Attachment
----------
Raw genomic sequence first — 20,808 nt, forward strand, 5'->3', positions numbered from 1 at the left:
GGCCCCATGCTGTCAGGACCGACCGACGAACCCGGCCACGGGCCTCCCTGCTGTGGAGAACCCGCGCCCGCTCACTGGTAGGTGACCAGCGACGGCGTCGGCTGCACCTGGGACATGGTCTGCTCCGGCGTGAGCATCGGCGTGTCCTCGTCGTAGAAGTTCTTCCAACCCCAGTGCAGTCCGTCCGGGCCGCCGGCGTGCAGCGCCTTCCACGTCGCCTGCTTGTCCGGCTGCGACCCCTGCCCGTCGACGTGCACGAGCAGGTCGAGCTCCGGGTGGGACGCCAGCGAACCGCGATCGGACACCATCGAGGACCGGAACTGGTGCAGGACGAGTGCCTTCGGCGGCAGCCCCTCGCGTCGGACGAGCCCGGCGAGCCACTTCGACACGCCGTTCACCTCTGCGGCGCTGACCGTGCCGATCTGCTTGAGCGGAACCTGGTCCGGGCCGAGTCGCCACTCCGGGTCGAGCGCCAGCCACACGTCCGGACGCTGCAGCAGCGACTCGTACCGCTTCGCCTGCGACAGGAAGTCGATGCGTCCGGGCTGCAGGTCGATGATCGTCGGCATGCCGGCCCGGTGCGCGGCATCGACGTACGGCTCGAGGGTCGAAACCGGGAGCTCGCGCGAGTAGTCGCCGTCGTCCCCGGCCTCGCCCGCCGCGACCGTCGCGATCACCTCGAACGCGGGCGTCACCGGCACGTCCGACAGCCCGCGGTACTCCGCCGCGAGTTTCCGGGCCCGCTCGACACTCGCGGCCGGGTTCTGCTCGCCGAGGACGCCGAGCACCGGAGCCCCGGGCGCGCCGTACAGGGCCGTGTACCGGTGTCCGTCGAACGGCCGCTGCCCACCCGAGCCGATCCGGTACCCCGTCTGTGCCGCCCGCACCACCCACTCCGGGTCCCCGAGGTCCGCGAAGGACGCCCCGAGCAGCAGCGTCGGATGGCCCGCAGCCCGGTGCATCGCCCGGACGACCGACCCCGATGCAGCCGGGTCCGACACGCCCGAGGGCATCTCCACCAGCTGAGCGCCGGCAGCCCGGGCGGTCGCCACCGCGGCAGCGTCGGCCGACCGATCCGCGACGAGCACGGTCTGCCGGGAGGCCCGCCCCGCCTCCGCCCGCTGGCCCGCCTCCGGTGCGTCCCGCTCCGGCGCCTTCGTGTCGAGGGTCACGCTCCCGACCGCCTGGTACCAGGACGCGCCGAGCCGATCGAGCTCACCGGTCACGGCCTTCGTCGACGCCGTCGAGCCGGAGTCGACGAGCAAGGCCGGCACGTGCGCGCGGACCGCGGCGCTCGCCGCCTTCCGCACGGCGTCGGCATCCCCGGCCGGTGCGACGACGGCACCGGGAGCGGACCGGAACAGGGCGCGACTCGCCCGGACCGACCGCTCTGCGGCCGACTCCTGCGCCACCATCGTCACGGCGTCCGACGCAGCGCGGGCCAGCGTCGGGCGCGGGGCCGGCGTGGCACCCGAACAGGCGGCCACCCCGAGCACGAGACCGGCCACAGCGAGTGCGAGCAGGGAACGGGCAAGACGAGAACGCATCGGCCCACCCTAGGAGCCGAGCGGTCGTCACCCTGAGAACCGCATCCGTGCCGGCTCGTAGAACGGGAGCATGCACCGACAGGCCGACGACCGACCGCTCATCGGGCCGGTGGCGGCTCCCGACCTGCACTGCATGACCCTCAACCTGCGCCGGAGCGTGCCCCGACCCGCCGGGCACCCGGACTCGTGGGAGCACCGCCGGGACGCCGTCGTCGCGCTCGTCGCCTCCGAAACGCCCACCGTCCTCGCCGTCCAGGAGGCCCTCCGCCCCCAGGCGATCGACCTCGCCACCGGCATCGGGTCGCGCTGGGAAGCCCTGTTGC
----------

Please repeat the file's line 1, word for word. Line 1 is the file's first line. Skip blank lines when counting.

Raw genomic sequence first — 20,808 nt, forward strand, 5'->3', positions numbered from 1 at the left: